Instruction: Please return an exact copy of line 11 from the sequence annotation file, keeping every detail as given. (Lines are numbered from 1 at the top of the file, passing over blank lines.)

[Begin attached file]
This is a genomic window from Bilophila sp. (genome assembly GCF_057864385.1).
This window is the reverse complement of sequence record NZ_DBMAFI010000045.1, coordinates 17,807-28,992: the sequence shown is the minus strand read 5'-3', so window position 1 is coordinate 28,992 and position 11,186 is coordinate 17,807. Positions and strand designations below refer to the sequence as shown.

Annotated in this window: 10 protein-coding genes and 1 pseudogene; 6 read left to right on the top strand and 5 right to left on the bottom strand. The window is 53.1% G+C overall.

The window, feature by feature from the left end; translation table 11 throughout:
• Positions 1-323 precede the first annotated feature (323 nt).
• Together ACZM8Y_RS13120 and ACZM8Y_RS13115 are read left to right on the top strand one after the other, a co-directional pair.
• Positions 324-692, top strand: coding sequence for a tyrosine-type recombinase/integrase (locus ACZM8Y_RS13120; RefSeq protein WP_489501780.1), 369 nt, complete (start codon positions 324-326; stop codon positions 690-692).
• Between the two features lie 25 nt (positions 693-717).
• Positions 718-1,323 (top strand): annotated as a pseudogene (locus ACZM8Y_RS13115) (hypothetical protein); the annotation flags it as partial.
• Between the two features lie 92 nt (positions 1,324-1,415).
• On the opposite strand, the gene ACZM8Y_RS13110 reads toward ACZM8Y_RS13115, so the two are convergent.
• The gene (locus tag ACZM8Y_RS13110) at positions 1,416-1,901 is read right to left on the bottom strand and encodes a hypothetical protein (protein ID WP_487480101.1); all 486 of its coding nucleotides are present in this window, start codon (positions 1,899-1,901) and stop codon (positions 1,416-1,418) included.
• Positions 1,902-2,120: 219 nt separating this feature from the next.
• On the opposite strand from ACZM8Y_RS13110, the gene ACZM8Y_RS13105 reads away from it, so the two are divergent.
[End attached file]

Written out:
• On the opposite strand, the gene ACZM8Y_RS13110 reads toward ACZM8Y_RS13115, so the two are convergent.